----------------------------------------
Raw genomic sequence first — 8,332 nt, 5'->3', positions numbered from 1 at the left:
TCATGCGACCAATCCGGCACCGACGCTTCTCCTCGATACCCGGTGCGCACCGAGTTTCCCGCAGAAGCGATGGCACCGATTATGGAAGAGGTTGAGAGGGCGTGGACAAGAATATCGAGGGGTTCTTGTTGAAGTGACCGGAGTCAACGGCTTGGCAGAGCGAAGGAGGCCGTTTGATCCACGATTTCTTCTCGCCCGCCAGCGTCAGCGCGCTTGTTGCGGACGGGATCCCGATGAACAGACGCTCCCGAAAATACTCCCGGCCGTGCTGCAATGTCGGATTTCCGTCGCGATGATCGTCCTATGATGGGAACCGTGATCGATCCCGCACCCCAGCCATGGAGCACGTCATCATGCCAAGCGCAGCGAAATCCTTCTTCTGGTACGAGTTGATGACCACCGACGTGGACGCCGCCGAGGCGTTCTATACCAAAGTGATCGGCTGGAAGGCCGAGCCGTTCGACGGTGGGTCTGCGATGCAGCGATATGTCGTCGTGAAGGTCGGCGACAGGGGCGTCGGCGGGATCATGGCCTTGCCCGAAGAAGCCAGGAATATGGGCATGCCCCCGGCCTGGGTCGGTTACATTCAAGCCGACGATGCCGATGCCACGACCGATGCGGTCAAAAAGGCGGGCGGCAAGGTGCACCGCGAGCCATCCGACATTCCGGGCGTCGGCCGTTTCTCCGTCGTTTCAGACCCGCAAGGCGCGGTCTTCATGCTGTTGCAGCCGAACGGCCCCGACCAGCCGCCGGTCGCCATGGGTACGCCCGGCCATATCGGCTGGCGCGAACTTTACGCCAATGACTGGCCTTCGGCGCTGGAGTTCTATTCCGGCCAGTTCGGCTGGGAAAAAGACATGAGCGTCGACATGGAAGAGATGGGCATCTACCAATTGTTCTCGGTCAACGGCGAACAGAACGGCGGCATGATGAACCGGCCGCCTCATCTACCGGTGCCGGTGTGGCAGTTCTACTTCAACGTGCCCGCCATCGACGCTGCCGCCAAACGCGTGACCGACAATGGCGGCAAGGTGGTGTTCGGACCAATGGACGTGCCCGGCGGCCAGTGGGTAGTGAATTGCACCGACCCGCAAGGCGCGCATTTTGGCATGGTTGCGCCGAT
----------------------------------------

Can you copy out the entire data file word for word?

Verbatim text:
Raw genomic sequence first — 8,332 nt, 5'->3', positions numbered from 1 at the left:
TCATGCGACCAATCCGGCACCGACGCTTCTCCTCGATACCCGGTGCGCACCGAGTTTCCCGCAGAAGCGATGGCACCGATTATGGAAGAGGTTGAGAGGGCGTGGACAAGAATATCGAGGGGTTCTTGTTGAAGTGACCGGAGTCAACGGCTTGGCAGAGCGAAGGAGGCCGTTTGATCCACGATTTCTTCTCGCCCGCCAGCGTCAGCGCGCTTGTTGCGGACGGGATCCCGATGAACAGACGCTCCCGAAAATACTCCCGGCCGTGCTGCAATGTCGGATTTCCGTCGCGATGATCGTCCTATGATGGGAACCGTGATCGATCCCGCACCCCAGCCATGGAGCACGTCATCATGCCAAGCGCAGCGAAATCCTTCTTCTGGTACGAGTTGATGACCACCGACGTGGACGCCGCCGAGGCGTTCTATACCAAAGTGATCGGCTGGAAGGCCGAGCCGTTCGACGGTGGGTCTGCGATGCAGCGATATGTCGTCGTGAAGGTCGGCGACAGGGGCGTCGGCGGGATCATGGCCTTGCCCGAAGAAGCCAGGAATATGGGCATGCCCCCGGCCTGGGTCGGTTACATTCAAGCCGACGATGCCGATGCCACGACCGATGCGGTCAAAAAGGCGGGCGGCAAGGTGCACCGCGAGCCATCCGACATTCCGGGCGTCGGCCGTTTCTCCGTCGTTTCAGACCCGCAAGGCGCGGTCTTCATGCTGTTGCAGCCGAACGGCCCCGACCAGCCGCCGGTCGCCATGGGTACGCCCGGCCATATCGGCTGGCGCGAACTTTACGCCAATGACTGGCCTTCGGCGCTGGAGTTCTATTCCGGCCAGTTCGGCTGGGAAAAAGACATGAGCGTCGACATGGAAGAGATGGGCATCTACCAATTGTTCTCGGTCAACGGCGAACAGAACGGCGGCATGATGAACCGGCCGCCTCATCTACCGGTGCCGGTGTGGCAGTTCTACTTCAACGTGCCCGCCATCGACGCTGCCGCCAAACGCGTGACCGACAATGGCGGCAAGGTGGTGTTCGGACCAATGGACGTGCCCGGCGGCCAGTGGGTAGTGAATTGCACCGACCCGCAAGGCGCGCATTTTGGCATGGTTGCGCCGAT